Ivanie Blondin

Ivanie Blondin (born April 2, 1990) is a Canadian speed skater. She primarily skates in the long distances of 3000 m, 5000 m, as well as the mass start event. Blondin won a silver medal in the mass start event at the 2015 World Single Distance Speed Skating Championships[2] and a gold medal in the same event at the 2020 World Single Distances Speed Skating Championships.[3] She also won the silver medal at the 2020 World Allround Speed Skating Championships.[4]

Ivanie Blondin
2013 WSDC Sochi - Ivanie Blondin.JPG
Ivanie Blondin in 2013
Personal information
NationalityCanadian
Born (1990-04-02) April 2, 1990 (age 30)
Ottawa, Ontario[1]
Height1.62 m (5 ft 4 in)
Weight55 kg (121 lb)
Sport
CountryCanada
SportSpeed skating
Event(s)5000 m, Mass start
ClubGloucester Concordes

CareerEdit

She began her career competing in short track speed skating while a youth in the Gloucester Concordes skating club. She competed there with fellow Olympian Vincent De Haître to whom she says she feels like an older sister towards.[5] After Blondin failed to qualify in short track for the 2010 Winter Olympics in Vancouver she nearly quit sport. Mike Rivet, her coach in Gloucester, convinced her to switch to long track, a decision which she says "I was ready to quit skating because I was just so discouraged and disappointed with it. I think (the switch) was the best decision I could have ever made."[5] As a result, Blondin represented Canada in both the long distance events at the 2014 Winter Olympics in Sochi as well as the team pursuit event.

Blondin won her first major competitive medal when she placed second in the mass start event at the 2015 World Single Distance Championships. After the race she said "I would have preferred the gold medal, but finishing first at this stage of my career remains a big accomplishment for me, so I'm super pumped with second place. I'm ecstatic with the result, which follows a fantastic season."[2]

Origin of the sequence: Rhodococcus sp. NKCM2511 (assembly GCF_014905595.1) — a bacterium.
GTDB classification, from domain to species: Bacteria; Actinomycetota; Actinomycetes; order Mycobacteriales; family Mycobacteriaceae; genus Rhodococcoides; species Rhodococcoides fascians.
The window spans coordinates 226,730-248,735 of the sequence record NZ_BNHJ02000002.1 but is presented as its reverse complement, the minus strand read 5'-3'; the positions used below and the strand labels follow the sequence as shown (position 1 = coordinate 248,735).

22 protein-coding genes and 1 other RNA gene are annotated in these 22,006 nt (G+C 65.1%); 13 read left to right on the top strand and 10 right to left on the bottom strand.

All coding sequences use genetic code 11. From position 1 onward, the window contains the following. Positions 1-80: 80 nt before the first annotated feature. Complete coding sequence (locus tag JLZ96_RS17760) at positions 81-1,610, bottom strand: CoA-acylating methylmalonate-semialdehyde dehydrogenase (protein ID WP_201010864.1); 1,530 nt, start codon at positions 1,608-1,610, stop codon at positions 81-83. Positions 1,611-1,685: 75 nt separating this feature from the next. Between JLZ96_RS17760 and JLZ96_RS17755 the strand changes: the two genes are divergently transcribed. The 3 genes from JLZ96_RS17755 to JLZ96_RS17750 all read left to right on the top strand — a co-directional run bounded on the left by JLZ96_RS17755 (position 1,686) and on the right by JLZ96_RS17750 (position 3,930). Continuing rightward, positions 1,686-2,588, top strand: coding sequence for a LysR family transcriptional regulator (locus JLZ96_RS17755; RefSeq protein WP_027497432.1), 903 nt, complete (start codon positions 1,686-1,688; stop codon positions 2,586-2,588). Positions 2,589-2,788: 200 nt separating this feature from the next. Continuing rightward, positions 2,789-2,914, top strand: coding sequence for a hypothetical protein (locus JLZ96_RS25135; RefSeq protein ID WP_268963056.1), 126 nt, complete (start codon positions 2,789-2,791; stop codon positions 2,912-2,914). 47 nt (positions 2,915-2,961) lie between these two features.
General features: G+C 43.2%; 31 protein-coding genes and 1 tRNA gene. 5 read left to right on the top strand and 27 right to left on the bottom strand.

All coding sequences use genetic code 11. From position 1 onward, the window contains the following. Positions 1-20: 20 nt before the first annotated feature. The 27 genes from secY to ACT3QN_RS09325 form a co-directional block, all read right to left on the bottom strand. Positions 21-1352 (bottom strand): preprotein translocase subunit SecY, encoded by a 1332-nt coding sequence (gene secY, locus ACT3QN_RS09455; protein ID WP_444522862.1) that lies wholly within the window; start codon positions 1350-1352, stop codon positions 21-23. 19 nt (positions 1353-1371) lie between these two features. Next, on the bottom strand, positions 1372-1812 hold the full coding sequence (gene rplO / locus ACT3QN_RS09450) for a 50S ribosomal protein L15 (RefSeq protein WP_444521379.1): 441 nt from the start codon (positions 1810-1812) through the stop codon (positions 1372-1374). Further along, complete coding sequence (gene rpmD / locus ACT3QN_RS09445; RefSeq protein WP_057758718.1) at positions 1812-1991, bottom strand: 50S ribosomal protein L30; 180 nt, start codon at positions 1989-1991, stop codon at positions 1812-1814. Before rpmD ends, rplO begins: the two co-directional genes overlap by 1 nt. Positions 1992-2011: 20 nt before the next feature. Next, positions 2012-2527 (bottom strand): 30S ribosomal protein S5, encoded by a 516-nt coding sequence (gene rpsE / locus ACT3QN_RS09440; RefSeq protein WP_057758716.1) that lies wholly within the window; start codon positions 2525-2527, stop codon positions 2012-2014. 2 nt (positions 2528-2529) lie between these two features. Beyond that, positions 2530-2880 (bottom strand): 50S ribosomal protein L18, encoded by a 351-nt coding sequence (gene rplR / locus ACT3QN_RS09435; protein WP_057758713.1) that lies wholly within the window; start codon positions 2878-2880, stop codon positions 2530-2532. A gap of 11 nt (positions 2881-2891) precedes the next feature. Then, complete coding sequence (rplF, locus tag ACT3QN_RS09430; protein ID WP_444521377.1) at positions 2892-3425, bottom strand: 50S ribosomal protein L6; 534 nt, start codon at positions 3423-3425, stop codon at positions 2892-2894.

2018 OlympicsEdit

After results from the 2017–18 ISU Speed Skating World Cup, Blondin pre-qualified for the 2018 Winter Olympics in Pyeongchang, South Korea.[6] She competed in the 3000 m, 5000 m, mass start, and team relay events.

In 2020, she won the mass start event gold medal at the 2020 World Single Distances Speed Skating Championships at the Utah Olympic Oval in Salt Lake City, United States.[3] This was followed up with the silver medal at the World Allround Speed Skating Championships in March. She was the first Canadian woman to reach the overall podium at that event since 2012, and only the fifth since the event started in 1936.[4].

Personal recordsEdit

Personal records[7]
Women's speed skating
Event Result Date Location Notes
500 m 38.83 23 February 2019 Olympic Oval, Calgary
1000 m 1:14.18 4 January 2020 Olympic Oval, Calgary
1500 m 1:51.76 8 February 2020 Utah Olympic Oval, Salt Lake City
3000 m 3:57.56 13 February 2020 Utah Olympic Oval, Salt Lake City
5000 m 6:48.98 15 February 2020 Utah Olympic Oval, Salt Lake City

She is currently in 5th position in the adelskalender.[8]

ReferencesEdit

  1. ^ Speed Skating Canada. "Profile". Archived from the original on January 9, 2014. Retrieved January 9, 2014.
  2. ^ a b "Blondin wins silver, Dubreuil bronze at speed skating worlds". CBC Sports. February 15, 2015.
  3. ^ a b Coon, John (February 16, 2020). "Ivanie Blondin claims mass start gold at world speed skating championships". CBC Sports. The Associated Press. Retrieved February 17, 2020.
  4. ^ a b "Blondin earns rare overall podium finish for Canadian women at allround speed skating worlds". CBC Sports. March 1, 2020. Retrieved March 2, 2020.
  5. ^ a b "Ottawa-raised speed skaters qualify for 1st Olympics together". CBC Sports. January 29, 2014.
  6. ^ "Potential battles for the last Olympic spots available set to take place at 2018 Long Track Team Selections". speedskating.ca/. Speed Skating Canada. December 29, 2017. Retrieved January 31, 2017.
  7. ^ "Ivanie Blondin". speedskatingresults.com. Retrieved February 20, 2020.
  8. ^ "Adelskalendern". evertstenlund.se. Retrieved November 3, 2018.

External linksEdit